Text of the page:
Aquatic Support Systems: Behind-The-Science with our Aquatic Life Support Operators

Aquatic Life Support Systems support polar bear, sea lion, river otter, and penguin pools, as well as eagle pond, sturgeon, hellbender, cichlid and reef tanks. These habitats require management of more than 250,000 gallons of water daily. Supporting aquatic life is something of a hybrid position, combining both animal care and facilities expertise. It requires chemistry, engineering, plumbing, mechanical and zoology knowledge. Our Zoo staff are also extremely adept problem-solvers, regularly troubleshooting and addressing any issues as they arise.

All AZA-accredited zoos and aquariums are required to regularly monitor water quality. High quality of water enhances animal health programs, and tests for pH, chemicals, alkalinity, turbidity (clarity of water), and bacteria are done regularly. Seneca Park Zoo uses zero chemicals to treat water, meaning no halogen, bromine, or chlorine. Instead, we rely on sand filtration, mechanical filtration, and oxidation sterilization protocols. Aquatic animal habitats each require specific water quality measures. Sea lion and polar bear pools filter 1,000 gallons per minute and 700 gallons per minute respectively. The sea lion pool requires higher filtration because there are four animals that live in that habitat, whereas Anoki the polar bear takes a dip several times a day.

The Process
Filtration and sterilization begin with mechanical
filters. These giant inline strainers filter out large
particles, waste, and other debris like leaves and
sticks, that fall into the pools. After the water is
strained, it travels through five large pumps, which
pull the water through the system. All water flowing
through the pumps is measured for flow and volume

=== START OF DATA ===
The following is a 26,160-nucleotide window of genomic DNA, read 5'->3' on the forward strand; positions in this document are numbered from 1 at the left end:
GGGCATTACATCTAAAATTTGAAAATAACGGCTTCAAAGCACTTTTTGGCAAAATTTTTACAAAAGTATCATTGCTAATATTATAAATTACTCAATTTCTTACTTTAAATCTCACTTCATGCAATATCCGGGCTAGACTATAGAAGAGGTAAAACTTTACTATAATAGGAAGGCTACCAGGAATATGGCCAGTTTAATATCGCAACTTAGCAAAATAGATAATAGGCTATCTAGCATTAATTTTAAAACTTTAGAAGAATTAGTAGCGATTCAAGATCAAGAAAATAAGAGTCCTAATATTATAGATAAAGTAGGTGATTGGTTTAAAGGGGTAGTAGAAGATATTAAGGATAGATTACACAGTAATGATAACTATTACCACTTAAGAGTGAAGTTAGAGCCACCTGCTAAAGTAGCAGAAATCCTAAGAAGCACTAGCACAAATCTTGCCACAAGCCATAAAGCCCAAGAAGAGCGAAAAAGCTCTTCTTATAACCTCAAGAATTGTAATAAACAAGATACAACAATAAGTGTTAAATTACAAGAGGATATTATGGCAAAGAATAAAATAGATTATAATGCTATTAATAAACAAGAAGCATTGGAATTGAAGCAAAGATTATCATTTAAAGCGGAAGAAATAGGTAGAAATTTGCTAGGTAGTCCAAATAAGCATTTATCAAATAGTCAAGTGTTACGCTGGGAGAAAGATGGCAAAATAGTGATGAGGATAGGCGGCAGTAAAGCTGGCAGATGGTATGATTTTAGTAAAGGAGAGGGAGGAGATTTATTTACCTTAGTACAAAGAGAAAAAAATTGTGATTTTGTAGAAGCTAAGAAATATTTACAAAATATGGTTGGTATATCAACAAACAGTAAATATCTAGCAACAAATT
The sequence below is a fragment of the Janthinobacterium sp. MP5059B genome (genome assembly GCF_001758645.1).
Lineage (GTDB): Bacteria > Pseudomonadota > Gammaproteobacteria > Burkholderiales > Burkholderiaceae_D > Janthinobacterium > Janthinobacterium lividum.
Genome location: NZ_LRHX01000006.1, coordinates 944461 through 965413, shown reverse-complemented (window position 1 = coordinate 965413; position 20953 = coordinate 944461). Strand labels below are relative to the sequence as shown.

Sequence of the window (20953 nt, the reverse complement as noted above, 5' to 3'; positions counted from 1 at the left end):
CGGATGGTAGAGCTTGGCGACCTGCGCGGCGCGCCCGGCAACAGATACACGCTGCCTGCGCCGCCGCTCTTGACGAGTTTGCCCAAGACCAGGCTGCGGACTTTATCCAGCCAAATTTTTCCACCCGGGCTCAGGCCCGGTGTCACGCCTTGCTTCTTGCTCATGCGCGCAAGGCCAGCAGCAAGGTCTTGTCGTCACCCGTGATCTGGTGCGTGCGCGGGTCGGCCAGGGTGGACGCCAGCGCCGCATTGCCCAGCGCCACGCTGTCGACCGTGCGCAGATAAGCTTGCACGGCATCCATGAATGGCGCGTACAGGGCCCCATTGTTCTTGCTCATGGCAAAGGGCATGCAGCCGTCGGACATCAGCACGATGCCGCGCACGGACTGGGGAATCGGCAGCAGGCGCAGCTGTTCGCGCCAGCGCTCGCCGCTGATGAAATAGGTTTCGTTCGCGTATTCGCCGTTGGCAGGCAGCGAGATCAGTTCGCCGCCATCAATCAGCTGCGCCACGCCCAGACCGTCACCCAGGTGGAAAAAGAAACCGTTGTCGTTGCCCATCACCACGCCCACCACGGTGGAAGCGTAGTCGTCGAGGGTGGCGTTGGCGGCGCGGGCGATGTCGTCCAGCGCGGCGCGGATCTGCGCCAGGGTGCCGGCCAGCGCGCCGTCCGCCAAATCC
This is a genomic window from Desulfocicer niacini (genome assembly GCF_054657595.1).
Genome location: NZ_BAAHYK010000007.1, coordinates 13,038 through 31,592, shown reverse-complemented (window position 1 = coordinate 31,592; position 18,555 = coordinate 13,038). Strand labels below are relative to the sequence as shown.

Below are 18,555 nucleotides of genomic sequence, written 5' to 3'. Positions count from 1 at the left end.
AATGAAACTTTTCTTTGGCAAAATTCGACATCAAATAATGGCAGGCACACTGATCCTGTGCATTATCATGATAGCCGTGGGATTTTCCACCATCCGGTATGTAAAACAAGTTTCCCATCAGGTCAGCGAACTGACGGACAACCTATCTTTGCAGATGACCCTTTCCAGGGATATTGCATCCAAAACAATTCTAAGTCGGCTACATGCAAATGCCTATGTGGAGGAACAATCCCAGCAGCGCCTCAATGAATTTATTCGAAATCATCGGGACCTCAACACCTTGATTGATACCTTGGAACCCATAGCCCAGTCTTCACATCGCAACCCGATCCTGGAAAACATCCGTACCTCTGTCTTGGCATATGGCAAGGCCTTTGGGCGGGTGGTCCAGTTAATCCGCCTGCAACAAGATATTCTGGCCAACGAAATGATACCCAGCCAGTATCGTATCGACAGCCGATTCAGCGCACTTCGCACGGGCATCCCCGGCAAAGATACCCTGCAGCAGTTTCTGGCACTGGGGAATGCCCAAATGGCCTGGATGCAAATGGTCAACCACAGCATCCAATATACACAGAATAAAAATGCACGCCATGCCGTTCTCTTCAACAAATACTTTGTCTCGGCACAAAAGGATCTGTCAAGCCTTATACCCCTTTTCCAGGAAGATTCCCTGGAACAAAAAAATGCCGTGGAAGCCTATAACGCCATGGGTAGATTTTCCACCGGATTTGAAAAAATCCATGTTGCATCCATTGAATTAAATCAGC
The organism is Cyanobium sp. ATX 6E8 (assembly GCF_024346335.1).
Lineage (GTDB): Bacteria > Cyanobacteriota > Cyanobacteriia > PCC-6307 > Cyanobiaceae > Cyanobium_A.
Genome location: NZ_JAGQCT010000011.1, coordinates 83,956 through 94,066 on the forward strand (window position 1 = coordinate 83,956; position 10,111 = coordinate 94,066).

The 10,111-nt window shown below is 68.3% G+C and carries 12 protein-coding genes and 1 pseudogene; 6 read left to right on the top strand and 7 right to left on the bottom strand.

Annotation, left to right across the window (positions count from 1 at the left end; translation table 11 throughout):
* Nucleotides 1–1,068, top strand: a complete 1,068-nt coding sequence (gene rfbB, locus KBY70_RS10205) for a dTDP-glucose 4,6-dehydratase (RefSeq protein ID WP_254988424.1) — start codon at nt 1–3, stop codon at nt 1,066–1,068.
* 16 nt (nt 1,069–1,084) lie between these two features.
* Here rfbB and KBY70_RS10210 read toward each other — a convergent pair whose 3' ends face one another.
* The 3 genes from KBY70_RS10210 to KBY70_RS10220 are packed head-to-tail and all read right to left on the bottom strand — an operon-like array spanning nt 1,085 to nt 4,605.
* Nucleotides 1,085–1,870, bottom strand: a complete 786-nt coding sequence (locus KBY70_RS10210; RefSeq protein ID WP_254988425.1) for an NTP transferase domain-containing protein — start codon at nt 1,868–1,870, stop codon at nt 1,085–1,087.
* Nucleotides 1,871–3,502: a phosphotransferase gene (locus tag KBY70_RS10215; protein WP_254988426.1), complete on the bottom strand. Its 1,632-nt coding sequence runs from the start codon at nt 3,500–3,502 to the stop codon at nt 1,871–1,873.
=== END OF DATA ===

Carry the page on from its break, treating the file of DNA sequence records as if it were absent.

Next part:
using special gauges.

Water is then pumped through horizontal sand
filters. Coarse-grained sand and gravel efficiently
remove suspended solids through straining and
absorption. Layers of graded gravel line the bottom
of the tank over networks of drainage pipes, and
over that, the sand.

After the water exits sand filtration, it is then sterilized with ozone. Seneca Park Zoo does not use chemicals for sterilization, partly because of the threats that traditional chemical treatments pose to ecosystems. Ozone is a superior disinfectant and one of the strongest oxidants, it is often used in drinking water supplies and air purification settings. The Zoo generates and contacts ozone on site, requiring specific knowledge and systems support for these complex processes. 

Once water is contacted with ozone, it is then 
passed through a cyclonic separator that spins the water, followed by a heat source, removing the ozone completely

Polar bear water heads directly to the habitat. However, before making its way back into the sea lion habitat pool, water may be chilled. Sea lions require water temperature below 68 degrees or else it may be harmful to them. While not necessary in cooler months, water must be cooled during summers, and it is passed through a 55-ton chiller. This whole process takes seconds and is supported by hours and hours of hard work by our Aquatic
Life Support team. The next time you’re in Rocky Coast Gallery, know that just under your feet, systems and dedicated staff are working around the clock to ensure the best possible environments for the animals in our care.

Luke Hawley - Supervisor of Life Support Systems/Facilities
Adam Melinis - Assistant Life Support Operator


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